“CJ, he was a good kid,” said Errick, “he just liked to get into things. He was really physical. She couldn’t take him around any other kids or he would, like, get into little altercations with them because he just played too rough.”

Sounds about right.

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Stotts Talks Super Teams And Suits On The Doug Gottlieb Show

Casey Holdahl
by Casey Holdahl
4 days ago

On Thursday, Trail Blazers head coach Terry Stotts was a guest on The Doug Gottlieb Show on CBS Sports Radio. Over the 15 minute conversation, Stotts discusses LeBron James saying he would have been his pick for 2016 NBA Coach of the Year, Kevin Durant signing as a free agent with the Golden State Warriors, the notion of “super teams” in the NBA, having confidence in your players and his participation in the Men’s Wearhouse National Suit Drive.

You can listen to the entire interview here, though I’m transcribed a portion which you can read below…

On LeBron James saying Stotts should have been Coach of the Year:
“To be honest, it felt pretty good. I have a lot of respect obviously for LeBron, what he does and what he’s done in his career, but for him to come out and say that, it made me feel good.”

On Cleveland winning the NBA Finals after being down 3-1 to Golden State:
“Obviously it was historical. A lot of things went into it, but when a team can do that and to win two games on the road being down 3-1, it’s really remarkable. It just put an end to a historical season as it was with Golden State and what they did during the regular season, the way they came back against Oklahoma City and then for Cleveland to do that, it was just remarkable. I thought it was a remarkable season to begin with and it finished that way.”

On Kevin Durant signing with the Warriors:
“My first reaction was he earned the right to be a free agent. I know a lot of thought went into it and it wasn’t a decision that he took lightly. I know he took a lot of criticism for making that decision but I think he earned that right to make whatever decision he felt was best for him. I think it’s going to be interesting with Golden State. Obviously defending them is going to be a challenge because — we talked about versatility — they were already an extremely talented offensive team and he’s going to make them better. They’re going to be a different team than they were last year, they’re not going to have the big guys. When you lose Festus Ezeli, who is on our team now, and Andre Bogut and Maurice Speights, the look of their frontline is going to be different. But I think they could be just as good just because of what they’ll be able to do at the offensive end.”

His thoughts on “super teams” in the NBA:
“You know, I don’t know if it’s good or bad for the league. I’ve just kind of accepted that that’s the way things are. I know people have made comparisons when LeBron went to Miami and that was supposedly the first super team and they won two championships, but it’s not like there was a five year, seven year run dynasty. When you get out on the court, you still have to play the games. Obviously Golden State is going to be very good, but you’ve got to play an 82-game season, you’ve got to go through four series to win a championship. I think the league does thrive on star power, whether it’s star power within a team or having a team be a star. I don’t know, I think the league is doing extremely well, I think it’s extremely popular. I think this is just another story that people are going to be interested in.”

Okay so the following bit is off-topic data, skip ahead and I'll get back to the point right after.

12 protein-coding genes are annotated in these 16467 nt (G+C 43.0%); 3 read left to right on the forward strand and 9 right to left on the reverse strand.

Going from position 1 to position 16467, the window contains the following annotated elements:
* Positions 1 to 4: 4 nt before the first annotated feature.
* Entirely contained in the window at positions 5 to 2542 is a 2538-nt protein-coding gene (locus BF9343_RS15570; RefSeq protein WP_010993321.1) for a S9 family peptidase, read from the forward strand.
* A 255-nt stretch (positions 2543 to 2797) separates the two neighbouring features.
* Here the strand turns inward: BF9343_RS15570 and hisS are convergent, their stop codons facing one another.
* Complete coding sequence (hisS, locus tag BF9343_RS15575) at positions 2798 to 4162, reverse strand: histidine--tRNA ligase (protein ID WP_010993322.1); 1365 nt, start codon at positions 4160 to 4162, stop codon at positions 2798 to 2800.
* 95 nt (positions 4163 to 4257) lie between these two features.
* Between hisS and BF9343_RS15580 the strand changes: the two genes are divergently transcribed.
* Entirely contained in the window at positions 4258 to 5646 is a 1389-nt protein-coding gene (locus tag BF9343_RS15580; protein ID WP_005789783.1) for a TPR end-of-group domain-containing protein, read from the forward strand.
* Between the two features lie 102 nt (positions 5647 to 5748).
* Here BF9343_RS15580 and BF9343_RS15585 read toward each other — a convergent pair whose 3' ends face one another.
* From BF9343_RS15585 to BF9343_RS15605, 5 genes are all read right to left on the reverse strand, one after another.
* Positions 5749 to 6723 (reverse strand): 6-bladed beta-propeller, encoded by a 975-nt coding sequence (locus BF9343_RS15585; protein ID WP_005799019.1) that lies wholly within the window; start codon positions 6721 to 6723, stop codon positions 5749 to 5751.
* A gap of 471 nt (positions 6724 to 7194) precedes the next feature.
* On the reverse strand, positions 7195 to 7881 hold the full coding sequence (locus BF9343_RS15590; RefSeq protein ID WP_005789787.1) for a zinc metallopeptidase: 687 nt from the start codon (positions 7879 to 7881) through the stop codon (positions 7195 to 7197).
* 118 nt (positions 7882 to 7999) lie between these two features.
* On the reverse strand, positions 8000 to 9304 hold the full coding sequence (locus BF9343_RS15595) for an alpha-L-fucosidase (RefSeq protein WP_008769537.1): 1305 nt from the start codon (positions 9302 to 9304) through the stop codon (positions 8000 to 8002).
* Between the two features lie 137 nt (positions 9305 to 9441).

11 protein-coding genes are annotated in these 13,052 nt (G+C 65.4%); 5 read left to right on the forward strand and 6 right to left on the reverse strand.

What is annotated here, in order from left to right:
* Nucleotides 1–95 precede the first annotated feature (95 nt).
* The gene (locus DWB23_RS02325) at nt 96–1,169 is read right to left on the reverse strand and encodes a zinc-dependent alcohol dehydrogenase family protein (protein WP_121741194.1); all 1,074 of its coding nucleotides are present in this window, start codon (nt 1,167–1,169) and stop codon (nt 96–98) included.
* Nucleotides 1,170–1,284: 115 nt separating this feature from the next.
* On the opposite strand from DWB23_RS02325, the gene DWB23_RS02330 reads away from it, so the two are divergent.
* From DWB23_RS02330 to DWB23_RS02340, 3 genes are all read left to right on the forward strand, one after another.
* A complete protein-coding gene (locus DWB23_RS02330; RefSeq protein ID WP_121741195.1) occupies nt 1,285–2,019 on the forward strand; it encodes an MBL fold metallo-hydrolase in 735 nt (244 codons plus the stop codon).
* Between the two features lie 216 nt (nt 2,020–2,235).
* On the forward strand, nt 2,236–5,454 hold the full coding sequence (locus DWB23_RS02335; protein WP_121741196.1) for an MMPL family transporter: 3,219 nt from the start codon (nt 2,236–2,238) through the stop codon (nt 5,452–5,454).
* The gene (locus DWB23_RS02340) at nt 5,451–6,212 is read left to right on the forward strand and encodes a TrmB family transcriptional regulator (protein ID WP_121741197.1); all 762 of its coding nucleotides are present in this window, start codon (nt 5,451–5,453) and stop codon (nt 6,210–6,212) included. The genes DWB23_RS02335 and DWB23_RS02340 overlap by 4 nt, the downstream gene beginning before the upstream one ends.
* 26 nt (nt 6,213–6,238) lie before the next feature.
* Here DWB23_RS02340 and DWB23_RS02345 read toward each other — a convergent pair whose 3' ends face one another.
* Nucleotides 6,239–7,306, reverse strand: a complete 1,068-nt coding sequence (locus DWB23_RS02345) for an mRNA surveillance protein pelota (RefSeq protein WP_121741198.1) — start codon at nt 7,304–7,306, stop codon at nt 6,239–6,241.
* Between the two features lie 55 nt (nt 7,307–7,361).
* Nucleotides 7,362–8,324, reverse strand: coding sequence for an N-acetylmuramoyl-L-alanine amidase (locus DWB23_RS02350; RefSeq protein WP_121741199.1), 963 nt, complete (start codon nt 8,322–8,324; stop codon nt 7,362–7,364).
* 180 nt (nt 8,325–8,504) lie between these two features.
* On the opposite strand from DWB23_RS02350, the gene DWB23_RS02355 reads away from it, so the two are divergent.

On having confidence in shooters like Allen Crabbe and CJ McCollum:
“I’m a big believer in confidence when shooting. It probably goes back to my freshman year in college when I didn’t know whether to shoot or (laughs) you know the phrase. But anyway, I’m a big believer in confidence and Allen and CJ are two different categories. CJ struggled with injuries his first two years and was trying to get incorporated into a roster that was winning 50 games and never really got into a rhythm. I think shooting is about rhythm and confidence. Same thing for AC, really, is that he did have opportunities to play in his first two years but he was playing behind Wes Matthews and Nic Batum and his opportunities on the court were limited. When you’re looking over your shoulder and trying not to make mistakes and putting pressure on (yourself) to make a shot, it’s difficult. I really give it to CJ and Allen, they were ready for this year and they were prepared for it, the opportunity was going to be there. But I think that a lot of players — and you know, you played — is that if the coach trusts me, I’m going to play better. Whether I trusted them or not their first two years, certainly their opportunity was there and I trusted them with the role that they were going to have.”

On his participation in the Men’s Wearhouse National Suit Drive:
“Every year what I do is I go through the closet and knowing that I’m going to get some suits in the fall, I go through and weed out the older ones. There’s certain ones that I do kind of have a special place in my heart for them, but other than that, I just take some of the older suits and the Men’s Wearhouse has a great program with the suit drive to give away suits to people who can use them. I’m kind of a bigger guy so hopefully there’s some big guys out there who are able to take advantage of them.”